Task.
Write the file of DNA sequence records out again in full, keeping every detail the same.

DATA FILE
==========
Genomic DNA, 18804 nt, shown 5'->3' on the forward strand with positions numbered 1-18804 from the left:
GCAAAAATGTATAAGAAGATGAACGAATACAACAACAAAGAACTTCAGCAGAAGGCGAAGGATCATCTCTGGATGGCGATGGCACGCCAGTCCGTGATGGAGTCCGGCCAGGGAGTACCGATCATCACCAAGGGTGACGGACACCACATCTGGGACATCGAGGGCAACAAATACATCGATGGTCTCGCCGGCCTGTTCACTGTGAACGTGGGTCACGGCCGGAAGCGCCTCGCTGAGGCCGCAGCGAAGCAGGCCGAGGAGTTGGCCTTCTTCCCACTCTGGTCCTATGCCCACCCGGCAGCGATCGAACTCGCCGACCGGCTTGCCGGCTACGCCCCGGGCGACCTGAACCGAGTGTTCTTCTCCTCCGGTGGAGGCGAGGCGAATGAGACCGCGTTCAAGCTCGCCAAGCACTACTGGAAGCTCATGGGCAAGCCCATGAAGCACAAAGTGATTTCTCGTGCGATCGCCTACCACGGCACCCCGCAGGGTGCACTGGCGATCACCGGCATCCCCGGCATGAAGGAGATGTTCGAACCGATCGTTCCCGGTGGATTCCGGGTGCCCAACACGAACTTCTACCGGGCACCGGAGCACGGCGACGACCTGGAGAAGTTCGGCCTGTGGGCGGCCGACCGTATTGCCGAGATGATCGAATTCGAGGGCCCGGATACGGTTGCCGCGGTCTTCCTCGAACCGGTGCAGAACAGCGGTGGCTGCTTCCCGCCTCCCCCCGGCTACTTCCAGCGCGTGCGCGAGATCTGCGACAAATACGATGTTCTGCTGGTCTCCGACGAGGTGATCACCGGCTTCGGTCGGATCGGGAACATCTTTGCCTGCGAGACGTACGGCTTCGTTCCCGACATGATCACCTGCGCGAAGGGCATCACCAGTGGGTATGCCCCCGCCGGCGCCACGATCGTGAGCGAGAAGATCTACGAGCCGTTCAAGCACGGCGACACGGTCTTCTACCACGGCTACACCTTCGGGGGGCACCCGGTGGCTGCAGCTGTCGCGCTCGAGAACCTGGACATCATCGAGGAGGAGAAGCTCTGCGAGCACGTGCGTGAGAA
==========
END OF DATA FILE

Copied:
Genomic DNA, 18804 nt, shown 5'->3' on the forward strand with positions numbered 1-18804 from the left:
GCAAAAATGTATAAGAAGATGAACGAATACAACAACAAAGAACTTCAGCAGAAGGCGAAGGATCATCTCTGGATGGCGATGGCACGCCAGTCCGTGATGGAGTCCGGCCAGGGAGTACCGATCATCACCAAGGGTGACGGACACCACATCTGGGACATCGAGGGCAACAAATACATCGATGGTCTCGCCGGCCTGTTCACTGTGAACGTGGGTCACGGCCGGAAGCGCCTCGCTGAGGCCGCAGCGAAGCAGGCCGAGGAGTTGGCCTTCTTCCCACTCTGGTCCTATGCCCACCCGGCAGCGATCGAACTCGCCGACCGGCTTGCCGGCTACGCCCCGGGCGACCTGAACCGAGTGTTCTTCTCCTCCGGTGGAGGCGAGGCGAATGAGACCGCGTTCAAGCTCGCCAAGCACTACTGGAAGCTCATGGGCAAGCCCATGAAGCACAAAGTGATTTCTCGTGCGATCGCCTACCACGGCACCCCGCAGGGTGCACTGGCGATCACCGGCATCCCCGGCATGAAGGAGATGTTCGAACCGATCGTTCCCGGTGGATTCCGGGTGCCCAACACGAACTTCTACCGGGCACCGGAGCACGGCGACGACCTGGAGAAGTTCGGCCTGTGGGCGGCCGACCGTATTGCCGAGATGATCGAATTCGAGGGCCCGGATACGGTTGCCGCGGTCTTCCTCGAACCGGTGCAGAACAGCGGTGGCTGCTTCCCGCCTCCCCCCGGCTACTTCCAGCGCGTGCGCGAGATCTGCGACAAATACGATGTTCTGCTGGTCTCCGACGAGGTGATCACCGGCTTCGGTCGGATCGGGAACATCTTTGCCTGCGAGACGTACGGCTTCGTTCCCGACATGATCACCTGCGCGAAGGGCATCACCAGTGGGTATGCCCCCGCCGGCGCCACGATCGTGAGCGAGAAGATCTACGAGCCGTTCAAGCACGGCGACACGGTCTTCTACCACGGCTACACCTTCGGGGGGCACCCGGTGGCTGCAGCTGTCGCGCTCGAGAACCTGGACATCATCGAGGAGGAGAAGCTCTGCGAGCACGTGCGTGAGAA